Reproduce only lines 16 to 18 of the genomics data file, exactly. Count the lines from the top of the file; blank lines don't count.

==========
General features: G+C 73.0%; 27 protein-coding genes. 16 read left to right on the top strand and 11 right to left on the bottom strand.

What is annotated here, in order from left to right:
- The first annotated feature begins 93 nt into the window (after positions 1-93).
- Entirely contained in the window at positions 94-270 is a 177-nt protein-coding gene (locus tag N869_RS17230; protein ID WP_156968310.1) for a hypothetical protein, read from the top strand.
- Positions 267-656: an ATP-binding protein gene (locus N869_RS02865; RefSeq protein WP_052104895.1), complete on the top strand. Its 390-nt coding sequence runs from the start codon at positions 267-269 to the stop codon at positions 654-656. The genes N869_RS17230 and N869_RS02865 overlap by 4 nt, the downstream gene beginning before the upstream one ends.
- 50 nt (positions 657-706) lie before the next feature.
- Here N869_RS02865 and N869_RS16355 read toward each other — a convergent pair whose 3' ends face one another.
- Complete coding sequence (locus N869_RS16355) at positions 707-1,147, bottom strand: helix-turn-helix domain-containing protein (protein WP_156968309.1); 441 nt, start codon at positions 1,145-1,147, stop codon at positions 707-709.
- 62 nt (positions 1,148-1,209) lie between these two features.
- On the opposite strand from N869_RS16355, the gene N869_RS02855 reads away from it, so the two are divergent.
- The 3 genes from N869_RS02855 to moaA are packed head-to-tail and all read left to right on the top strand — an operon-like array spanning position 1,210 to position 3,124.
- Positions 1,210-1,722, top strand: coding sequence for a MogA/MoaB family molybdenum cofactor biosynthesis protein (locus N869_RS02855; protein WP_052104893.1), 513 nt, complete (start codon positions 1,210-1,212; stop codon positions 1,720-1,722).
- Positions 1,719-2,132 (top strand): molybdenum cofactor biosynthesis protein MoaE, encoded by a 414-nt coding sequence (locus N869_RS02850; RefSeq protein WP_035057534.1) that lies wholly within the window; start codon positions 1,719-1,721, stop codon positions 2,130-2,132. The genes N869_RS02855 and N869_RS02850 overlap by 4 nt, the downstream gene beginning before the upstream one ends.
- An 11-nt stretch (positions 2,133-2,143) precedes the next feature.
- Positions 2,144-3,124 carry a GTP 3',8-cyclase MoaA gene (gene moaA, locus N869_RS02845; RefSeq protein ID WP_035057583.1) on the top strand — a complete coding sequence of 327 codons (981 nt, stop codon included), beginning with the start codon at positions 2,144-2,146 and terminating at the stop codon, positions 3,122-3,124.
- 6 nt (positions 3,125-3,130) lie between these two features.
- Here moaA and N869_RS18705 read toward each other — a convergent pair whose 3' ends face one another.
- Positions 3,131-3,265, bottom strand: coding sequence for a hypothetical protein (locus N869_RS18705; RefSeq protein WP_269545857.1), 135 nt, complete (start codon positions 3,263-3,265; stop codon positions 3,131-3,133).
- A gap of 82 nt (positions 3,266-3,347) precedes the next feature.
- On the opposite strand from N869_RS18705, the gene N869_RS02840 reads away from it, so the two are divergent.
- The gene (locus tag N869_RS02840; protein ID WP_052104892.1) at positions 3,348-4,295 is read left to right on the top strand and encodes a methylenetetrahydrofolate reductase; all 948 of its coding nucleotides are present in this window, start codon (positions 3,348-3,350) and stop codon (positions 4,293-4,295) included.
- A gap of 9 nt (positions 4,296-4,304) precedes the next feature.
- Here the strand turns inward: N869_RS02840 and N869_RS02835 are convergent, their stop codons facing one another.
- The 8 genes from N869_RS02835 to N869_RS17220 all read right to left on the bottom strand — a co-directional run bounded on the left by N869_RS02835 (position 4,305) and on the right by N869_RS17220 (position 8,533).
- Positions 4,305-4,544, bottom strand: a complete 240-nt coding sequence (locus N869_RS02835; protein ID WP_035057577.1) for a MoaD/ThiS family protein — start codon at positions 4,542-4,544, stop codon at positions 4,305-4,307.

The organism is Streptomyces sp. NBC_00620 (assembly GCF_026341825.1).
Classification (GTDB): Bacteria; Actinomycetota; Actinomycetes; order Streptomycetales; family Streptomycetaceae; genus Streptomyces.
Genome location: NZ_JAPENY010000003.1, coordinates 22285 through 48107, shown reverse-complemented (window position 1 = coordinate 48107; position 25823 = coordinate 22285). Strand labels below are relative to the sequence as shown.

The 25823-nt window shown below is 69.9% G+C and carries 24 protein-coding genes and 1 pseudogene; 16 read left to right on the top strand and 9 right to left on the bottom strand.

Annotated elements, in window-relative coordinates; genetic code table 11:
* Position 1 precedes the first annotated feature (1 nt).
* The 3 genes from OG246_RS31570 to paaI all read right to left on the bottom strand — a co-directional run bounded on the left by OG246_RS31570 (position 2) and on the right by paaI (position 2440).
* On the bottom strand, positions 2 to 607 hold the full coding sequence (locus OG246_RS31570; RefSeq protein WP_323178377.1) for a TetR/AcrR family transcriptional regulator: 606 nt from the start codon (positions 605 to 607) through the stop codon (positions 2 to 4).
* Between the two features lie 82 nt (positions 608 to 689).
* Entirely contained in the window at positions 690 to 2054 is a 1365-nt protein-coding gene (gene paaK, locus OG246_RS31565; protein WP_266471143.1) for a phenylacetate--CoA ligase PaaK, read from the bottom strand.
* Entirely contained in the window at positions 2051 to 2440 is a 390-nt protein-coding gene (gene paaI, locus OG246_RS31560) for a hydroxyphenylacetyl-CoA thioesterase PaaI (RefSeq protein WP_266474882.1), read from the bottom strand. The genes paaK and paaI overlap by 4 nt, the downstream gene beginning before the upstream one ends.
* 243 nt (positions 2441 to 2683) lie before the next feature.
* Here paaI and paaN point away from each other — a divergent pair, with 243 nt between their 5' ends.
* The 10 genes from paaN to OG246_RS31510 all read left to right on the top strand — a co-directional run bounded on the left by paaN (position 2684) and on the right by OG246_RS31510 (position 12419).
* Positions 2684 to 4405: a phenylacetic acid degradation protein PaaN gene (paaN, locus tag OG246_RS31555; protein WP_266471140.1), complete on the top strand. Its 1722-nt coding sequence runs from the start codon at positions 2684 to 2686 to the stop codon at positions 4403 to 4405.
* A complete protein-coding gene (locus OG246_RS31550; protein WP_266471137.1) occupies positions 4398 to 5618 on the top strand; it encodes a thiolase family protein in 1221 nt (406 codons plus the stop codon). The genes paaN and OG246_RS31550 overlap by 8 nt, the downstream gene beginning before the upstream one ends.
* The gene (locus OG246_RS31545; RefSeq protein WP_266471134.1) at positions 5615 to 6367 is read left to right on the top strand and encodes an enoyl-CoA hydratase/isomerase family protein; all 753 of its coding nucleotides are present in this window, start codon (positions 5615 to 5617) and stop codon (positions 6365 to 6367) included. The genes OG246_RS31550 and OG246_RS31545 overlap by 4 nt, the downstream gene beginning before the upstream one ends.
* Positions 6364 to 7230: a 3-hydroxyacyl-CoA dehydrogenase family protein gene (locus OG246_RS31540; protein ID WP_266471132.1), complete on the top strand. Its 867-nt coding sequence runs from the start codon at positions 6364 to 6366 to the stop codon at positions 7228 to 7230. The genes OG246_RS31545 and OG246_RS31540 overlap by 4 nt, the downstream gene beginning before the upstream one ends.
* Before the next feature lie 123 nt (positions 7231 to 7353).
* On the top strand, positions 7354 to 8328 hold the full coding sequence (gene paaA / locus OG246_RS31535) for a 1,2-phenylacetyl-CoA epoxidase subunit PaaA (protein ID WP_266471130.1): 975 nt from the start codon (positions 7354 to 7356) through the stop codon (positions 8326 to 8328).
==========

- 6 nt (positions 3,125-3,130) lie between these two features.
- Here moaA and N869_RS18705 read toward each other — a convergent pair whose 3' ends face one another.
- Positions 3,131-3,265, bottom strand: coding sequence for a hypothetical protein (locus N869_RS18705; RefSeq protein WP_269545857.1), 135 nt, complete (start codon positions 3,263-3,265; stop codon positions 3,131-3,133).